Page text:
14.
Ital J Pediatr ; 47(1): 130, 2021 Jun 04.
Article in English | MEDLINE | ID: covidwho-1259211

ABSTRACT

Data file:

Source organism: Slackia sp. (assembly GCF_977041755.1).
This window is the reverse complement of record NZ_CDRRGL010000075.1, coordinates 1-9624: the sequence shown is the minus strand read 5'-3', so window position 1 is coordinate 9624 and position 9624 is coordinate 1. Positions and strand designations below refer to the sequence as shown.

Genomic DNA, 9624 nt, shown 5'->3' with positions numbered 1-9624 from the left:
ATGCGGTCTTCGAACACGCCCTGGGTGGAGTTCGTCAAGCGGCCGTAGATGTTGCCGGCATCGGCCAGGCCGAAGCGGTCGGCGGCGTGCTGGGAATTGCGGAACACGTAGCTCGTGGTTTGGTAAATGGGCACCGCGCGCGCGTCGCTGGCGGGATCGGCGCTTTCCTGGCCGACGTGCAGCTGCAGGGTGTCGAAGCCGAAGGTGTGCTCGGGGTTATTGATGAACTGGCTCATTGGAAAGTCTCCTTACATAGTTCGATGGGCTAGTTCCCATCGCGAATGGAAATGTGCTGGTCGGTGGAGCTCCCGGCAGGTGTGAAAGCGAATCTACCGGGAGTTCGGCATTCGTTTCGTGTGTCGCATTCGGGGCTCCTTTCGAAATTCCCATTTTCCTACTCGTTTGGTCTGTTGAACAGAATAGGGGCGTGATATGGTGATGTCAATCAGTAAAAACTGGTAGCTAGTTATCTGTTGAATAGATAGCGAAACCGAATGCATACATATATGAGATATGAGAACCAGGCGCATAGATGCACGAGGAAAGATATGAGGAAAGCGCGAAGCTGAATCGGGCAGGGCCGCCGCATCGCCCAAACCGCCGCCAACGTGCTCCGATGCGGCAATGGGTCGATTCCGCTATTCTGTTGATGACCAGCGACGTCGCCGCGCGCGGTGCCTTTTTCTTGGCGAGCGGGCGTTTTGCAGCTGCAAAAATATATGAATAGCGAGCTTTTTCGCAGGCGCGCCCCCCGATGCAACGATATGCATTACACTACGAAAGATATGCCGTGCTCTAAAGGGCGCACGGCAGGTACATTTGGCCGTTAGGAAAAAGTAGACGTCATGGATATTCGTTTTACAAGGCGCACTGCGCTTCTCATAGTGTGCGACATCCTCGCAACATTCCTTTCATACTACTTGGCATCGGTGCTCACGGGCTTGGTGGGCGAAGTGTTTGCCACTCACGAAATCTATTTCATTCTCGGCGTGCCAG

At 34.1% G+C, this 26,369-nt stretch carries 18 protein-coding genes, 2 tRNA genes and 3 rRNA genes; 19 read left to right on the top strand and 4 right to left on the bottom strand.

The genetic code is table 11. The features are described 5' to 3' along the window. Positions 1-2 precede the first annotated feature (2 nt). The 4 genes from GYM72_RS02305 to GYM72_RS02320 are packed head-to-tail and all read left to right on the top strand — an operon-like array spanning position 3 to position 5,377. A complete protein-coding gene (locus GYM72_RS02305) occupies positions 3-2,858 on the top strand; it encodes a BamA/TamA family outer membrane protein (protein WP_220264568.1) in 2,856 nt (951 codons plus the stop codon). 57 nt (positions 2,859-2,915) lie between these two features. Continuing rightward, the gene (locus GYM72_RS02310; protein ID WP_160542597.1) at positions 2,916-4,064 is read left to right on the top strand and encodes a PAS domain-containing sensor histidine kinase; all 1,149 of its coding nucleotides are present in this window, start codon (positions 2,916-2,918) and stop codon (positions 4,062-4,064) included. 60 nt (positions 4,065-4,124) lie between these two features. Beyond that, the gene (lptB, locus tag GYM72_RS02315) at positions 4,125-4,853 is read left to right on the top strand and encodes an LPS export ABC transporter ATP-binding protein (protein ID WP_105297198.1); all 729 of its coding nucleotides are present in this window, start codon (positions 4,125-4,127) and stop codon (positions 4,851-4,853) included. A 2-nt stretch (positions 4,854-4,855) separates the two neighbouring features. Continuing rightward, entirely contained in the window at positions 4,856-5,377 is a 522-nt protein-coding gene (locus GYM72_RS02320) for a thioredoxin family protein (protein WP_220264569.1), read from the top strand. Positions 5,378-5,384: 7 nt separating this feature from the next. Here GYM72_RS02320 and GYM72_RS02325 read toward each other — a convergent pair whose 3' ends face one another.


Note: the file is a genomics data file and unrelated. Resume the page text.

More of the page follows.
BACKGROUND: Measures to contain the Covid-19 pandemic led to significant lifestyle changes for children and adolescents mainly related to the closure of schools and recreational activities, reduced social interaction, and increased family concerns. METHODS: A cross-sectional online survey of 78 questions investigating social determinants of health, mood changes, symptoms of anxiety, increase in sleep disorders and unusual repetitive movements was offered to parents living in Italy with children ≤18 years; including families of children with disabilities, autism spectrum disorders, chronic diseases, and specific learning disabilities. The survey was conducted on the Qualtrics platform 6 months after the beginning of the pandemic and distributed in hospitals and paediatricians' waiting rooms as well as through social networks. The primary outcomes were the increase in sleep disorders among children and adolescents. Possible risk factors were investigated through multivariable regression. RESULTS: Six thousand two hundred ten volunteer parents responded to the questions concerning mood changes, sleep disorders and unusual repetitive movements, and were included in the present study. The majority were female (91.8%) and Italian (97.0%). 72.7% answered that their children had become more nervous, worried, or sad (80.2% in children with learning disabilities); 77.6% reported feelings of loneliness and 69.3% more difficulties in children falling asleep, 30.2% in staying asleep, and 18.7% an increase in nightmares and/or sleep terrors. Statistical analysis identified socioeconomic status, parent's job loss, food insecurity, family attitude toward the pandemic, and children's mood swing, feelings of loneliness, or missing outdoor activities, as major risk factors for sleep disorders. CONCLUSION: The first Covid-19 lockdown impacted children's and adolescents' health through an increase in sleep disorders. In the following phases of the pandemic, this evidence may be useful to investigate and treat these disorders as well as make decisions about containment health policies concerning this age group.